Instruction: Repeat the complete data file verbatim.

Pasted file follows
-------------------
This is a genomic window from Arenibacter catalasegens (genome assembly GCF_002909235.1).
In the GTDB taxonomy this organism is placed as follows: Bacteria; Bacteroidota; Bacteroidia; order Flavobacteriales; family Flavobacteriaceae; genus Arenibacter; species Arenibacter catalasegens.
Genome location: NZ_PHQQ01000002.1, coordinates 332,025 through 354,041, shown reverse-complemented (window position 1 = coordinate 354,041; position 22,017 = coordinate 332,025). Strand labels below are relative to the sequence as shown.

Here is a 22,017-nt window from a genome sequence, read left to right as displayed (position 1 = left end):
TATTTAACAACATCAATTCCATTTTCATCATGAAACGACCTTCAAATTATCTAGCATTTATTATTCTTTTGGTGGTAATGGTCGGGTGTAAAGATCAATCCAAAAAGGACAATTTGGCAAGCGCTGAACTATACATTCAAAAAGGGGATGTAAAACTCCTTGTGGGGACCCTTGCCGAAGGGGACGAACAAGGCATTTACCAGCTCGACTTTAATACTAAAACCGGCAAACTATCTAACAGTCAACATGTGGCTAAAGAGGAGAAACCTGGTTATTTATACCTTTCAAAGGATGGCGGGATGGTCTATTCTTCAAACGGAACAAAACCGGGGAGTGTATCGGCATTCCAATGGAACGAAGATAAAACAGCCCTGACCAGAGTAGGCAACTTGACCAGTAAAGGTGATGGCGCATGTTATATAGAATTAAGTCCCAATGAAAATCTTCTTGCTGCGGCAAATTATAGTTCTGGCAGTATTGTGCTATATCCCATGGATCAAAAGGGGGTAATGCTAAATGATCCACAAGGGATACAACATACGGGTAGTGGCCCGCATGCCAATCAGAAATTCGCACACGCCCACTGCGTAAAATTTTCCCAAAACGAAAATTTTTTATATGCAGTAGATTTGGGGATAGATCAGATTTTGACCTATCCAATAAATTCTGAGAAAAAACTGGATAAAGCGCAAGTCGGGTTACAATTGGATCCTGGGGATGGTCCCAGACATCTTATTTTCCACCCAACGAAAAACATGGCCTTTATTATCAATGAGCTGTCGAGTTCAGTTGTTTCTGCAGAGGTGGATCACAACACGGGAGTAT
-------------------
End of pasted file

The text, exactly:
This is a genomic window from Arenibacter catalasegens (genome assembly GCF_002909235.1).
In the GTDB taxonomy this organism is placed as follows: Bacteria; Bacteroidota; Bacteroidia; order Flavobacteriales; family Flavobacteriaceae; genus Arenibacter; species Arenibacter catalasegens.
Genome location: NZ_PHQQ01000002.1, coordinates 332,025 through 354,041, shown reverse-complemented (window position 1 = coordinate 354,041; position 22,017 = coordinate 332,025). Strand labels below are relative to the sequence as shown.

Here is a 22,017-nt window from a genome sequence, read left to right as displayed (position 1 = left end):
TATTTAACAACATCAATTCCATTTTCATCATGAAACGACCTTCAAATTATCTAGCATTTATTATTCTTTTGGTGGTAATGGTCGGGTGTAAAGATCAATCCAAAAAGGACAATTTGGCAAGCGCTGAACTATACATTCAAAAAGGGGATGTAAAACTCCTTGTGGGGACCCTTGCCGAAGGGGACGAACAAGGCATTTACCAGCTCGACTTTAATACTAAAACCGGCAAACTATCTAACAGTCAACATGTGGCTAAAGAGGAGAAACCTGGTTATTTATACCTTTCAAAGGATGGCGGGATGGTCTATTCTTCAAACGGAACAAAACCGGGGAGTGTATCGGCATTCCAATGGAACGAAGATAAAACAGCCCTGACCAGAGTAGGCAACTTGACCAGTAAAGGTGATGGCGCATGTTATATAGAATTAAGTCCCAATGAAAATCTTCTTGCTGCGGCAAATTATAGTTCTGGCAGTATTGTGCTATATCCCATGGATCAAAAGGGGGTAATGCTAAATGATCCACAAGGGATACAACATACGGGTAGTGGCCCGCATGCCAATCAGAAATTCGCACACGCCCACTGCGTAAAATTTTCCCAAAACGAAAATTTTTTATATGCAGTAGATTTGGGGATAGATCAGATTTTGACCTATCCAATAAATTCTGAGAAAAAACTGGATAAAGCGCAAGTCGGGTTACAATTGGATCCTGGGGATGGTCCCAGACATCTTATTTTCCACCCAACGAAAAACATGGCCTTTATTATCAATGAGCTGTCGAGTTCAGTTGTTTCTGCAGAGGTGGATCACAACACGGGAGTAT